More education, not income, fights obesity

September 13, 2013 by Stephanie Stephens, Health Behavior News Service

Educational status may protect women living in socioeconomically disadvantaged areas against obesity, finds a new study in the American Journal of Health Promotion.

The study adds to previous studies showing an inverse association between (BMI) and socioeconomic status (SES). Generally, researchers have discovered that in areas with fewer economic resources have higher BMIs than women in more affluent communities.

Income and education are frequently used as markers for studying , although they are "conceptually distinct," said the new report's authors. "It is possible that education is a marker of an individual's access to health information, capacity to assimilate -related messages, and ability to retain knowledge-related assets, such as nutrition knowledge."

"Education is particularly important for women with low incomes who live in deprived areas," said lead author Lauren K. Williams, Ph.D., formerly of the Centre for Physical Activity and Nutrition Research, School of Exercise and Nutrition Sciences at Deakin University in Victoria, Australia. Williams said the research team mailed surveys to a large random sample of more than 4,000 women, ages 18 to 45, living in low-income towns and suburbs in Victoria. Women reported height, weight, education and personal income.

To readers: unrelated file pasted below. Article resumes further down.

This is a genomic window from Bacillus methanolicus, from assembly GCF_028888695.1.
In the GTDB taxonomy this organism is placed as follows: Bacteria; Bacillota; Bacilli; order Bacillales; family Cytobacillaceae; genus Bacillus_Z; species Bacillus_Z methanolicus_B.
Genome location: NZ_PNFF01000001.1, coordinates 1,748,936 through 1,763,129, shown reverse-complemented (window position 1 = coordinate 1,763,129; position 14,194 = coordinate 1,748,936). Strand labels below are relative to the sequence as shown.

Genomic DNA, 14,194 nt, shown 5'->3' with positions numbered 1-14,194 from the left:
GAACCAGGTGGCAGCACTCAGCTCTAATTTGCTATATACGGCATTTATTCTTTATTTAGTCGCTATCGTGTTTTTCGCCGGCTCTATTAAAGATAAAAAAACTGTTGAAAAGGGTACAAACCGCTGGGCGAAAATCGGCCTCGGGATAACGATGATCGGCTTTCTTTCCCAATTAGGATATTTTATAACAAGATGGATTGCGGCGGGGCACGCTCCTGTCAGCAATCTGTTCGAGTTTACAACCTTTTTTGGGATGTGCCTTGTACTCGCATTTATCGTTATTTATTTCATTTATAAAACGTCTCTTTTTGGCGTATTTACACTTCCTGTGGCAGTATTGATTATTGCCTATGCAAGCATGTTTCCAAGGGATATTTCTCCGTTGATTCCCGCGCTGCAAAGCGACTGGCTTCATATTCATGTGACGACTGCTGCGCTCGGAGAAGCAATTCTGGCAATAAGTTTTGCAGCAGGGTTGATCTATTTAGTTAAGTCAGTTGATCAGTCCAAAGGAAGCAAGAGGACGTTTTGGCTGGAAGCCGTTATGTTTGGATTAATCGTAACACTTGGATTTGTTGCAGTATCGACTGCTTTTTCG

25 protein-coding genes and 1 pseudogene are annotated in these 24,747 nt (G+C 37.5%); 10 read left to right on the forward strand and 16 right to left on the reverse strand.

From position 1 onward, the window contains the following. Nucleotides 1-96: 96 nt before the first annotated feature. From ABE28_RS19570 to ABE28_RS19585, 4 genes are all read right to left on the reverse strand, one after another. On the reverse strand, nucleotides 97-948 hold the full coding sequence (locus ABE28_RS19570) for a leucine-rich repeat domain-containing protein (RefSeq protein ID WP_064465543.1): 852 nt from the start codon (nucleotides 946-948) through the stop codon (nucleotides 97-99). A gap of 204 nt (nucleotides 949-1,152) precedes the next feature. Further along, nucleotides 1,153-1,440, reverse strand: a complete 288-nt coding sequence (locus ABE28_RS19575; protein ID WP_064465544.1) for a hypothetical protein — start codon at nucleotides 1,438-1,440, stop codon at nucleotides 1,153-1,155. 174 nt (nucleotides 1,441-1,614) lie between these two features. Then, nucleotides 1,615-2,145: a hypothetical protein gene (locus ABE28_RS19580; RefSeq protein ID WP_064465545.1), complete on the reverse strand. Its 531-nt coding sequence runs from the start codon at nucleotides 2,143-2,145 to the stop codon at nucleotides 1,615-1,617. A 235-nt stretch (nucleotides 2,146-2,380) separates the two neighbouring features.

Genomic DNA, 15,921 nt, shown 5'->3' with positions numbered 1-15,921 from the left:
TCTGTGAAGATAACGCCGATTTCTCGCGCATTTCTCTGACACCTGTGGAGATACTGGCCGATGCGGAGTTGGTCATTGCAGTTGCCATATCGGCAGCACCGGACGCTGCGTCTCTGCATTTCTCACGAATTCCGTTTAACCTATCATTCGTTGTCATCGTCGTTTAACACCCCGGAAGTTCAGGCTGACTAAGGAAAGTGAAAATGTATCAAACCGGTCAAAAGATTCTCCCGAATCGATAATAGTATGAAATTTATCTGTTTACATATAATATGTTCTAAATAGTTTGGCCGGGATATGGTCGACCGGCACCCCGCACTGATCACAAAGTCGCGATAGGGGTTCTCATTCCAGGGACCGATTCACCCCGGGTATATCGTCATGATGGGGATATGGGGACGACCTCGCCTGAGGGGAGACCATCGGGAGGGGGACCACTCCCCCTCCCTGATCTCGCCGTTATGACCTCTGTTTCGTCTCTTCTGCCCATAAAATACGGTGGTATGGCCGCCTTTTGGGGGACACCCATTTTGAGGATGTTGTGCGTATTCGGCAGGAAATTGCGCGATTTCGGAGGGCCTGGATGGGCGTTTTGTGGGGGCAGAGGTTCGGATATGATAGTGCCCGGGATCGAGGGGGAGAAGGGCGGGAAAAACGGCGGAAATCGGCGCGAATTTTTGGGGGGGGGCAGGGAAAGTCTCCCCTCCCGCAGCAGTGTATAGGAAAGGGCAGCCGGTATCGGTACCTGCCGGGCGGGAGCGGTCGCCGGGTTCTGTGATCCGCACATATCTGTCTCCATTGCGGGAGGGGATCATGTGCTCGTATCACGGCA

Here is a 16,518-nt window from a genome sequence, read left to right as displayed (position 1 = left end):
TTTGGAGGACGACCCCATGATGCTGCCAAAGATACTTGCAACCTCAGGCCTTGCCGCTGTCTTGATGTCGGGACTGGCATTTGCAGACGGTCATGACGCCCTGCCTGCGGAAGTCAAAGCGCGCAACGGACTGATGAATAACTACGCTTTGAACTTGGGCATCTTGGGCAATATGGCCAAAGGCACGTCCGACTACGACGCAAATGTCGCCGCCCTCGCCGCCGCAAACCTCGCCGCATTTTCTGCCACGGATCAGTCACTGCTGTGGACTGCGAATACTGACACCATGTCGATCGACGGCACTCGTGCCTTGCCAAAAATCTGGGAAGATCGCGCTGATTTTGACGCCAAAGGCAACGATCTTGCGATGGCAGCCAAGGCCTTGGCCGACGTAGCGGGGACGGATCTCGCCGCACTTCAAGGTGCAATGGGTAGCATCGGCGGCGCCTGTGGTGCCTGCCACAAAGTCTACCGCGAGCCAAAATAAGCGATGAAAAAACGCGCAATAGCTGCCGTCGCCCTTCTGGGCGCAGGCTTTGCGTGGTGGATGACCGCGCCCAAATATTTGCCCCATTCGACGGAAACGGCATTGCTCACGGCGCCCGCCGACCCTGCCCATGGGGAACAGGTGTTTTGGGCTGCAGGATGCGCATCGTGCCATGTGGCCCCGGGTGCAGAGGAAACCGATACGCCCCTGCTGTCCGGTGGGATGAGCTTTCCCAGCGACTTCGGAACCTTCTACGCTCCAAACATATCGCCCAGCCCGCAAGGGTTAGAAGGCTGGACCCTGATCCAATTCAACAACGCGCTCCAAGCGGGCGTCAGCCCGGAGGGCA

The authors wanted to examine the role of amplified disadvantage—defined in the study as having a disadvantage in both education and income—and of status inconsistency, defined as disadvantage in either education or income, on BMI, Williams said.

Women of amplified disadvantage, those living in disadvantaged neighborhoods with both low education and personal income, may be at higher risk for high BMI, the authors determined. Those factors "should be at the forefront of initiatives," they wrote.

"This is a carefully conducted analysis of Australian data," said Frederick J. Zimmerman, Ph.D., who is the Fred W. and Pamela K. Wasserman Professor and Chair of the Department of Health Policy & Management in the UCLA Fielding School of Public Health. "Because only low-income women were studied, it isn't clear to what extent the results would apply to higher-income women, to men or to non-Australians. It has often been suggested that obesity happens because low-income people cannot afford high-quality food. Yet this study's results suggest an alternative narrative: that it is education, and not income, that constrains people's ability to eat healthfully."

Explore further: Obesity linked to economic status in developing countries

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DarkHorse66
not rated yet Sep 13, 2013
If there is one thing I've noticed at my university, it's that the ratio of 'rather well built' vs 'normal' sized people is VERY different here. They very much tend to be the exception rather than the rule. Leave the campus after being there all day, to go into town, it can even be startling at times to then be surrounded by a much higher ratio of the 'heavier' ones. This seems to apply just as much to men, as it does to women.
Best Regards, DH66

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